Philosophy against Misosophy




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Copied by hand in the Jewish Collection room of the New York Public Library sometime in the early ‘70s from a microfilm reel of The American Hebrew [Brooklyn, NY], March 2, 1928, 590.  The author’s name is given as “Herbert Apotheker (12 years).” 

Winner of second prize in the periodical’s essay contest, this is almost certainly Aptheker's first published piece of writing.  I post it for its historical interest only, not to hold up to ridicule its Lincolnolatry, whose mythology animates the rhetoric of 21st-century presidential candidates.  Aptheker the boy was not wrong when he declared Lincoln a “prophet,” for Aptheker the man was but one of millions who defended hyper-Lincolnesque, i.e., totalitarian, programs to subjugate society to an omnicompetent central state.  See my letter on this matter elsewhere on this site.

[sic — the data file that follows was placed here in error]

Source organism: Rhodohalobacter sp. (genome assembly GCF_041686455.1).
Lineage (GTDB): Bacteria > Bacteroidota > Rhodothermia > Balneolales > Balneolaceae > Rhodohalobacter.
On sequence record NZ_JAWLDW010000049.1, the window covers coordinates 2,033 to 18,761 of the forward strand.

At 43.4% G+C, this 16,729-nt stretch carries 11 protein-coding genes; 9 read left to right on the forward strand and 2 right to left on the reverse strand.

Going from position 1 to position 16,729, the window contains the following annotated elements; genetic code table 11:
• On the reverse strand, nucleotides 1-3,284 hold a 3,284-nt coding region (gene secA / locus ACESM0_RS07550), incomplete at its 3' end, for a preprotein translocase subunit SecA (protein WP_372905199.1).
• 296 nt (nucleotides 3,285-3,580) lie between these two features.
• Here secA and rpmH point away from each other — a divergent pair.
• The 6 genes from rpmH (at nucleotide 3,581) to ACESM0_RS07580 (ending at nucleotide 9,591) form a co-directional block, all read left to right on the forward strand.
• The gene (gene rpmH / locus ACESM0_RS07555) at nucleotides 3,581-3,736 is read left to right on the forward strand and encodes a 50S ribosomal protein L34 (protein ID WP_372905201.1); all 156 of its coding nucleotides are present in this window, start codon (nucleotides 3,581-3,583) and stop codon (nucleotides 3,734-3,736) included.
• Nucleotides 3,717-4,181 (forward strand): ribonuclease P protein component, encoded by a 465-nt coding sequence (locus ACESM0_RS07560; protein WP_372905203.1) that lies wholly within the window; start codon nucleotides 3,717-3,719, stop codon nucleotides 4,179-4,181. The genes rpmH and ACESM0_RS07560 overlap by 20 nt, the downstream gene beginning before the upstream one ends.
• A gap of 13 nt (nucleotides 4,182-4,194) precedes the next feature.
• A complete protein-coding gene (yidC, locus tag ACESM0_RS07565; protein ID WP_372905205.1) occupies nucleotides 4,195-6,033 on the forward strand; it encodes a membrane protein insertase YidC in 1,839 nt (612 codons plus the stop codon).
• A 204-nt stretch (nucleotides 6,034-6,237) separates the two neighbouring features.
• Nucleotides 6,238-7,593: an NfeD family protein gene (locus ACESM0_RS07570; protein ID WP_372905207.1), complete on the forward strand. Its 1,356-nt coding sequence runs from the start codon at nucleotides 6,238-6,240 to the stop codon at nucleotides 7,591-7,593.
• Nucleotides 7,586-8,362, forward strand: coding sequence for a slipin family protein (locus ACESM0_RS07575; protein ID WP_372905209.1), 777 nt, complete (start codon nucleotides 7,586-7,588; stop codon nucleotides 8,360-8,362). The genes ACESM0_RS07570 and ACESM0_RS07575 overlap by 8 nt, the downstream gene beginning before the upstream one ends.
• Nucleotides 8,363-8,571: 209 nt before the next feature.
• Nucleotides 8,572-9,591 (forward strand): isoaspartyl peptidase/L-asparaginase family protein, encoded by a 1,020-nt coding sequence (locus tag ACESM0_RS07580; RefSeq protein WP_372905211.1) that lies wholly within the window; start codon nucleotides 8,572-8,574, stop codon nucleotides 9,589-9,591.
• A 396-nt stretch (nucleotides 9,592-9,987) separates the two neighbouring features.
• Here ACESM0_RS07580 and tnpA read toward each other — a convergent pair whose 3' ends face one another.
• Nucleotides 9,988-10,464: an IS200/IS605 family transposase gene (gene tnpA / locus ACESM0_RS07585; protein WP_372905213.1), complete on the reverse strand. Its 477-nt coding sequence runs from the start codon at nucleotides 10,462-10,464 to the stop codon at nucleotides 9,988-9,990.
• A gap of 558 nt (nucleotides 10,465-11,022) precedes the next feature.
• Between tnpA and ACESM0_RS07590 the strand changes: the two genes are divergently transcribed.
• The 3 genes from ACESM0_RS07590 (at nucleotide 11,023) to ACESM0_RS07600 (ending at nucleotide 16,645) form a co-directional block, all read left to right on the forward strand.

Anthony Flood

Unusual Qualities of Lincoln

Herbert Aptheker

Men have called Abraham Lincoln a philanthropist, an intellect, a saviour, and he is that and also more.  Lincoln was the prophet of the nineteenth century.  One chapter of his life, which is history now goes to prove this statement.

While Lincoln was on his barge on the Mississippi and was rowing to shore into New Orleans he noticed a crowd all running toward the market square.  Lincoln, curious, followed.  What he saw held him rooted to the spot.  There on the auction block a Negro woman was being exhibited by her master.  Lincoln turning to his friend said, “John, if I ever get a chance I’ll hit that institution and hit it hard.”

How he became president, and did as he said he would, need not be retold here for I am sure we all know about that, but the fact that he did as he claimed he would makes it only fair to add another praise to his long list and call him the prophet of the nineteenth century.

Posted March 6, 2008